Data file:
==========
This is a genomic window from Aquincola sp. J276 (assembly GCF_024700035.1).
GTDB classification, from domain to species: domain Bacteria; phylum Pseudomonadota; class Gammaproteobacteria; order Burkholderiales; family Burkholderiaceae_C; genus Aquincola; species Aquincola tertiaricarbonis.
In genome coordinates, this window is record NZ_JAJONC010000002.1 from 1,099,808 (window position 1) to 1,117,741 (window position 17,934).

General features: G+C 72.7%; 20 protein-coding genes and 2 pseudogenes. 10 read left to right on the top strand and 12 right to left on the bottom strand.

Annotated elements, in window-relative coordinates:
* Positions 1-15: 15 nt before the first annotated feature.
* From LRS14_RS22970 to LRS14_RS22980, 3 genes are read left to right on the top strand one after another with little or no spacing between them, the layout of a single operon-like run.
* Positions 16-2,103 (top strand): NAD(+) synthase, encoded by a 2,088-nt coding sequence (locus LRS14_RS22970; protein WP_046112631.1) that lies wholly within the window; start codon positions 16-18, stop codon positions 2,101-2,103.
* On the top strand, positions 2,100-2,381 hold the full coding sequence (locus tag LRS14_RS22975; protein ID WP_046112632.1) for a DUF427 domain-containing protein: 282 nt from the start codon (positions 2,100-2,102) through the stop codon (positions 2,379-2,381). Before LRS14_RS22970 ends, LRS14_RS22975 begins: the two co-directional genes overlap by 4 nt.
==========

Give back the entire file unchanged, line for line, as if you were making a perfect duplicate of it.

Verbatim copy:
This is a genomic window from Aquincola sp. J276 (assembly GCF_024700035.1).
GTDB classification, from domain to species: domain Bacteria; phylum Pseudomonadota; class Gammaproteobacteria; order Burkholderiales; family Burkholderiaceae_C; genus Aquincola; species Aquincola tertiaricarbonis.
In genome coordinates, this window is record NZ_JAJONC010000002.1 from 1,099,808 (window position 1) to 1,117,741 (window position 17,934).

General features: G+C 72.7%; 20 protein-coding genes and 2 pseudogenes. 10 read left to right on the top strand and 12 right to left on the bottom strand.

Annotated elements, in window-relative coordinates:
* Positions 1-15: 15 nt before the first annotated feature.
* From LRS14_RS22970 to LRS14_RS22980, 3 genes are read left to right on the top strand one after another with little or no spacing between them, the layout of a single operon-like run.
* Positions 16-2,103 (top strand): NAD(+) synthase, encoded by a 2,088-nt coding sequence (locus LRS14_RS22970; protein WP_046112631.1) that lies wholly within the window; start codon positions 16-18, stop codon positions 2,101-2,103.
* On the top strand, positions 2,100-2,381 hold the full coding sequence (locus tag LRS14_RS22975; protein ID WP_046112632.1) for a DUF427 domain-containing protein: 282 nt from the start codon (positions 2,100-2,102) through the stop codon (positions 2,379-2,381). Before LRS14_RS22970 ends, LRS14_RS22975 begins: the two co-directional genes overlap by 4 nt.